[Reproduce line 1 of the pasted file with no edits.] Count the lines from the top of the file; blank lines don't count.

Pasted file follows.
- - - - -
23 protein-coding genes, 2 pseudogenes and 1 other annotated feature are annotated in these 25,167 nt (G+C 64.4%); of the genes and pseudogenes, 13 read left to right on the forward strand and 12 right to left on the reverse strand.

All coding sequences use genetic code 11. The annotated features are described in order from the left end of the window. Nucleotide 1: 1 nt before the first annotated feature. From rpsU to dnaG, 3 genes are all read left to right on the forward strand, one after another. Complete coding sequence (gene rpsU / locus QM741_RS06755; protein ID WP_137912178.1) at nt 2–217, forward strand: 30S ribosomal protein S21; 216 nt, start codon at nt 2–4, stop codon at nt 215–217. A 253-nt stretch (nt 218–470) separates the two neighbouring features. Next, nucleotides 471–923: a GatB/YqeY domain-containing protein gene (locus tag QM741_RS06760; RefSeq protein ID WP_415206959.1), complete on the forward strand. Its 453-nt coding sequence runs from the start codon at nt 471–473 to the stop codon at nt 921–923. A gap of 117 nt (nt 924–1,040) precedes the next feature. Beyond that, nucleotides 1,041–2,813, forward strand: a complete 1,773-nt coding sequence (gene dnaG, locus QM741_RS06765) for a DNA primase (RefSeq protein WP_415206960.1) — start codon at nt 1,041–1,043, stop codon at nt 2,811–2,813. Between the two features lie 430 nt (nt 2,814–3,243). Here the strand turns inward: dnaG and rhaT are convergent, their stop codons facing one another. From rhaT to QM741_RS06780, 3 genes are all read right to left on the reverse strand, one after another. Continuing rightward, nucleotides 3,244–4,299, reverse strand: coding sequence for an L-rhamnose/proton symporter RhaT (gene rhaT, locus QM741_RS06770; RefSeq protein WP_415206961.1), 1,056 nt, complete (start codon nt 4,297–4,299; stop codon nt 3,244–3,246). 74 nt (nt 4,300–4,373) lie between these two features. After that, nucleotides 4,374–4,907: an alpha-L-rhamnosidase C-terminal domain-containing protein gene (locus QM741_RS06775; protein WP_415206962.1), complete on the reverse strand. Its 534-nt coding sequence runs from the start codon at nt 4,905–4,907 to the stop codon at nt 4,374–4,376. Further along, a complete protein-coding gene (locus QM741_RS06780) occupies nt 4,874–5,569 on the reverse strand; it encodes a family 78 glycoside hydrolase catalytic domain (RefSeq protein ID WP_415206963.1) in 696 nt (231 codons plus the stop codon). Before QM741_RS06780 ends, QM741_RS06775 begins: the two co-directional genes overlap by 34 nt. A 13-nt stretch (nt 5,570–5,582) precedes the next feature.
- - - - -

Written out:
23 protein-coding genes, 2 pseudogenes and 1 other annotated feature are annotated in these 25,167 nt (G+C 64.4%); of the genes and pseudogenes, 13 read left to right on the forward strand and 12 right to left on the reverse strand.